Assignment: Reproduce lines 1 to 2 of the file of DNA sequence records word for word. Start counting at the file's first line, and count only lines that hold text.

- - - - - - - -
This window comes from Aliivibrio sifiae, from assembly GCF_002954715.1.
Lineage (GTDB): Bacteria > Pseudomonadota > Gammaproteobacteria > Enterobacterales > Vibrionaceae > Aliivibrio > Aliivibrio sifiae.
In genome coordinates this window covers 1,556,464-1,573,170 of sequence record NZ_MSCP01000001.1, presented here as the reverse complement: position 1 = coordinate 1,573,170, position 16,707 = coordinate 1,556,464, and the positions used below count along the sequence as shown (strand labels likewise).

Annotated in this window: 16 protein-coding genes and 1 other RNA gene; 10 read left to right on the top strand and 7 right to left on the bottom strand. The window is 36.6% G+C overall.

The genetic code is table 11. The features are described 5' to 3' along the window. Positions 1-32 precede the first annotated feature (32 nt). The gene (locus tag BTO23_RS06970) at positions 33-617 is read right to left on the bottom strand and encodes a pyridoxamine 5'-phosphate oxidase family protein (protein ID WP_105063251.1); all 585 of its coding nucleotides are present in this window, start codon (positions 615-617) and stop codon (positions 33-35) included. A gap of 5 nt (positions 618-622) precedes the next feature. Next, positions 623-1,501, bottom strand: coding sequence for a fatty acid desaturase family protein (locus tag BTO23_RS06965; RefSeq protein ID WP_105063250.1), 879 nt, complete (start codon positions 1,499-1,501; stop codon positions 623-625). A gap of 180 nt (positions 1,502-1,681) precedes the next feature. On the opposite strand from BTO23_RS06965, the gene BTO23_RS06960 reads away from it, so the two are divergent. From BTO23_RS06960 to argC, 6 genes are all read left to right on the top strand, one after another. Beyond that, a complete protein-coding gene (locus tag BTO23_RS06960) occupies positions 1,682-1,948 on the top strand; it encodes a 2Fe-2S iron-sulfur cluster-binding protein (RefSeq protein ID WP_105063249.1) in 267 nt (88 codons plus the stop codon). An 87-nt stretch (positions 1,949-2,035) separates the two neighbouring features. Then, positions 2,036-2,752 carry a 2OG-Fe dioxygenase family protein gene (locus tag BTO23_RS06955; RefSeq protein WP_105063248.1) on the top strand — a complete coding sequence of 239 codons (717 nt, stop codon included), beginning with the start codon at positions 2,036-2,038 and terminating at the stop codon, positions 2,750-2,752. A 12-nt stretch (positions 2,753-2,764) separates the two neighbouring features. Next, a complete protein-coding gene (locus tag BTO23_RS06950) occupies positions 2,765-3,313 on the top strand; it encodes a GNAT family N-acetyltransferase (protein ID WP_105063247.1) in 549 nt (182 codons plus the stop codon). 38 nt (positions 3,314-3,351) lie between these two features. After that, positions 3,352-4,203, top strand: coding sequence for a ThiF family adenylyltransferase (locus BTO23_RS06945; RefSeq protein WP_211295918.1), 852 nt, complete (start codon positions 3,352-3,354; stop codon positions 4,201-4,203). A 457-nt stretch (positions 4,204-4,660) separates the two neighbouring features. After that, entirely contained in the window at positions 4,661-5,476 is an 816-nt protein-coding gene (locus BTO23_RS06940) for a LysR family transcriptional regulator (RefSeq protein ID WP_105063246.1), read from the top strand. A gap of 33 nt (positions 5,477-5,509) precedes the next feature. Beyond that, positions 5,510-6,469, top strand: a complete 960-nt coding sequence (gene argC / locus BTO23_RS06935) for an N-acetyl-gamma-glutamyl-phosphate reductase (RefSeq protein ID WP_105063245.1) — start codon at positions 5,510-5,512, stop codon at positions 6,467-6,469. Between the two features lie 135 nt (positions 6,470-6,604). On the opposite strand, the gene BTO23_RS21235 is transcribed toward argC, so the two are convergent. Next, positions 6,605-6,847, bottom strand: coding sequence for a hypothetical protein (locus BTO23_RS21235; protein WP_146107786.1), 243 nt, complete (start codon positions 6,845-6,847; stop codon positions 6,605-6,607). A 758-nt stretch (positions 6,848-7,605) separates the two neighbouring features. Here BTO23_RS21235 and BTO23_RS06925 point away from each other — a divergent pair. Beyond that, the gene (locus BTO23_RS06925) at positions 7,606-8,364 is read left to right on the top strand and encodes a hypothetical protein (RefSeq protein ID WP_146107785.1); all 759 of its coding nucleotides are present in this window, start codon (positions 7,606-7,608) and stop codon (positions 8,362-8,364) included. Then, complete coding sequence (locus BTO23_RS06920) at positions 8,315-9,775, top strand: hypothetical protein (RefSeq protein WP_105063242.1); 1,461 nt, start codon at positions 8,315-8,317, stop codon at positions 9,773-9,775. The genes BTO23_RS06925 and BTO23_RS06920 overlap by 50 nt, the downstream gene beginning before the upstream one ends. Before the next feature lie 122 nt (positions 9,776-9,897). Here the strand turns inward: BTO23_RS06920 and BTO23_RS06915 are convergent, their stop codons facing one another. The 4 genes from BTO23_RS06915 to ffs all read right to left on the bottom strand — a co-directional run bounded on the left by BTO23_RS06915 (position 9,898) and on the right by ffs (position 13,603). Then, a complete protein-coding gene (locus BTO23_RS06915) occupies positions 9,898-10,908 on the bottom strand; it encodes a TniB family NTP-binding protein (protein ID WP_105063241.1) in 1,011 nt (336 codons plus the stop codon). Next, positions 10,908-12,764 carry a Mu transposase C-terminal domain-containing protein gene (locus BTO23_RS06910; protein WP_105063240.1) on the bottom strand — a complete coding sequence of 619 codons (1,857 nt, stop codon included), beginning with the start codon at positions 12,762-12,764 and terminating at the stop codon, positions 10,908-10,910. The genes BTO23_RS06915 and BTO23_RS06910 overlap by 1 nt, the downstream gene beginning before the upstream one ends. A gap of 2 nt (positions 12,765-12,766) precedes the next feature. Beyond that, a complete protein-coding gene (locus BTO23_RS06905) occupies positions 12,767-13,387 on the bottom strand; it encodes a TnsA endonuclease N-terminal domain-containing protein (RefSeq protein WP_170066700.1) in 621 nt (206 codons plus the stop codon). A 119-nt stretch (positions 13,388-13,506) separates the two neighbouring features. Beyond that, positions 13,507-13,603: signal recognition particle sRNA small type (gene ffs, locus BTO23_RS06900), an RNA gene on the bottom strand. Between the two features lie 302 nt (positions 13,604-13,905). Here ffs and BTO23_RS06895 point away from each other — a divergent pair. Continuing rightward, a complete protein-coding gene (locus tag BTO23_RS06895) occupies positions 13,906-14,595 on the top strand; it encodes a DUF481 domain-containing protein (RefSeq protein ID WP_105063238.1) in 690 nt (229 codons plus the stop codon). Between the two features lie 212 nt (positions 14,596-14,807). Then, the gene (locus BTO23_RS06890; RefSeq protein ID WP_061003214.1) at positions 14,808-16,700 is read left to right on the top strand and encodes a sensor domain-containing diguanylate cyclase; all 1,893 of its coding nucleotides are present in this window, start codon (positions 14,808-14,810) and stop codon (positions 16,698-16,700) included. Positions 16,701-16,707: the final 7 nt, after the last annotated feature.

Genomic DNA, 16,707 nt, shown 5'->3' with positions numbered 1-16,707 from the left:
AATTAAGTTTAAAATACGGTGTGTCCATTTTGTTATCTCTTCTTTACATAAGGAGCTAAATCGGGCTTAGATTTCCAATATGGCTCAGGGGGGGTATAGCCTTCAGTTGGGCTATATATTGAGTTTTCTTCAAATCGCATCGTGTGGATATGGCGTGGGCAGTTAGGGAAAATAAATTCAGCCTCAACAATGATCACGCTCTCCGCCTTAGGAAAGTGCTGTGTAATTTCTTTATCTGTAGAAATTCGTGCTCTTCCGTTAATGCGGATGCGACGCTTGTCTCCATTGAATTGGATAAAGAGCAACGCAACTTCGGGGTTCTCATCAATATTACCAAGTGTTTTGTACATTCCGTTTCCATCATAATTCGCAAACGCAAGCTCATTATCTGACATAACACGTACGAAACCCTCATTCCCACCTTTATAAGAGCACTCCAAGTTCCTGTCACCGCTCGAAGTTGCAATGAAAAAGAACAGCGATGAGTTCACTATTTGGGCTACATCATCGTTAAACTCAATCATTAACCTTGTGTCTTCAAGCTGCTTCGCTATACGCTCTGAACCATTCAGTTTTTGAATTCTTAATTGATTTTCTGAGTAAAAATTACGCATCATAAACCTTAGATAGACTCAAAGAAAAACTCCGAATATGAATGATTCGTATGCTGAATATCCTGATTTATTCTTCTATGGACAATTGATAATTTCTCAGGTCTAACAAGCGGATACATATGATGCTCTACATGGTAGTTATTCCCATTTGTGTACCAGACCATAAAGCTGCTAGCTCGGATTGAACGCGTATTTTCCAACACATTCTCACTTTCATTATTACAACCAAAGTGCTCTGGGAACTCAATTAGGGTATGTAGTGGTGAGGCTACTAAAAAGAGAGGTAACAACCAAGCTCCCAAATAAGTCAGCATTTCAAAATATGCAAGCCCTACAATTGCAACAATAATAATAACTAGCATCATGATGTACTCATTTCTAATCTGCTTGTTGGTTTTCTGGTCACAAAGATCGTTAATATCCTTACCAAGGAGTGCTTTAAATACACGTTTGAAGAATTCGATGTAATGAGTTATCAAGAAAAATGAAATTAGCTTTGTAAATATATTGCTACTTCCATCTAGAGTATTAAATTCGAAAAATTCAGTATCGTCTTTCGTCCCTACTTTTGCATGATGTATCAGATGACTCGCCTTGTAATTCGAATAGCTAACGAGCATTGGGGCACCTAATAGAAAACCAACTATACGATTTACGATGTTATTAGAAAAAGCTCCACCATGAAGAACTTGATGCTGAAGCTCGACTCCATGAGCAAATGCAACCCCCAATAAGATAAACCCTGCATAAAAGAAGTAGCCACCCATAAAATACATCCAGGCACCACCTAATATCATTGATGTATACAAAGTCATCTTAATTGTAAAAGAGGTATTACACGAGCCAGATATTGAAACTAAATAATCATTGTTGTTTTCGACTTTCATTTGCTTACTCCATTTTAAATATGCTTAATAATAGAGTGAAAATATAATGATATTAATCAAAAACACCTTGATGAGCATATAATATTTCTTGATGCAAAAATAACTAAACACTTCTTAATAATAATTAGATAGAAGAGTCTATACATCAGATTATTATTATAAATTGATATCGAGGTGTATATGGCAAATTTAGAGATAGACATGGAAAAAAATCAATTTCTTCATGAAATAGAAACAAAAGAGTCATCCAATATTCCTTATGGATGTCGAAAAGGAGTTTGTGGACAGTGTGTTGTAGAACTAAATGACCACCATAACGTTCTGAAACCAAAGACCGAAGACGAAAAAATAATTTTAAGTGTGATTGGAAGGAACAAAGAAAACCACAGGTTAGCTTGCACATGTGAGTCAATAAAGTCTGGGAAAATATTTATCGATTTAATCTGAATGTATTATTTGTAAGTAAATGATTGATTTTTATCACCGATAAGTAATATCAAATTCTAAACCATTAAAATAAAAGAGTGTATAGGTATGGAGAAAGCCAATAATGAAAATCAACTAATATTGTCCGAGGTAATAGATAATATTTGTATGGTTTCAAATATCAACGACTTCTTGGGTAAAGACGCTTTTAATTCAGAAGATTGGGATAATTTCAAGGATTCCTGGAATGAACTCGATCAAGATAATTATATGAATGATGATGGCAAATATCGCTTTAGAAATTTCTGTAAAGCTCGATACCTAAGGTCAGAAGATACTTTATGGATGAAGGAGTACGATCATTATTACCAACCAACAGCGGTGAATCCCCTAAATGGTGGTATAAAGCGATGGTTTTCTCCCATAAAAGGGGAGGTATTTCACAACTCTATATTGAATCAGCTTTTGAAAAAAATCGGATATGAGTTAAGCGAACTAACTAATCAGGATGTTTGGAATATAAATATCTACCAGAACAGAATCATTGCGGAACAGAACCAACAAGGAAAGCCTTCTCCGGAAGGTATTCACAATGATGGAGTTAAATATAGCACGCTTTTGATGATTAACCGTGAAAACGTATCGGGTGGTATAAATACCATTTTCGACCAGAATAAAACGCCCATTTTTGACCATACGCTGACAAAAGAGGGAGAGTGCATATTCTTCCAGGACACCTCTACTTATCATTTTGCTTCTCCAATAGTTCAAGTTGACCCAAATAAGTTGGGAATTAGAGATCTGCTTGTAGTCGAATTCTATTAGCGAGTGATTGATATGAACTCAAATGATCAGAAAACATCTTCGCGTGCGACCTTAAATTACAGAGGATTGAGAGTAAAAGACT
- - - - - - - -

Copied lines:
This window comes from Aliivibrio sifiae, from assembly GCF_002954715.1.
Lineage (GTDB): Bacteria > Pseudomonadota > Gammaproteobacteria > Enterobacterales > Vibrionaceae > Aliivibrio > Aliivibrio sifiae.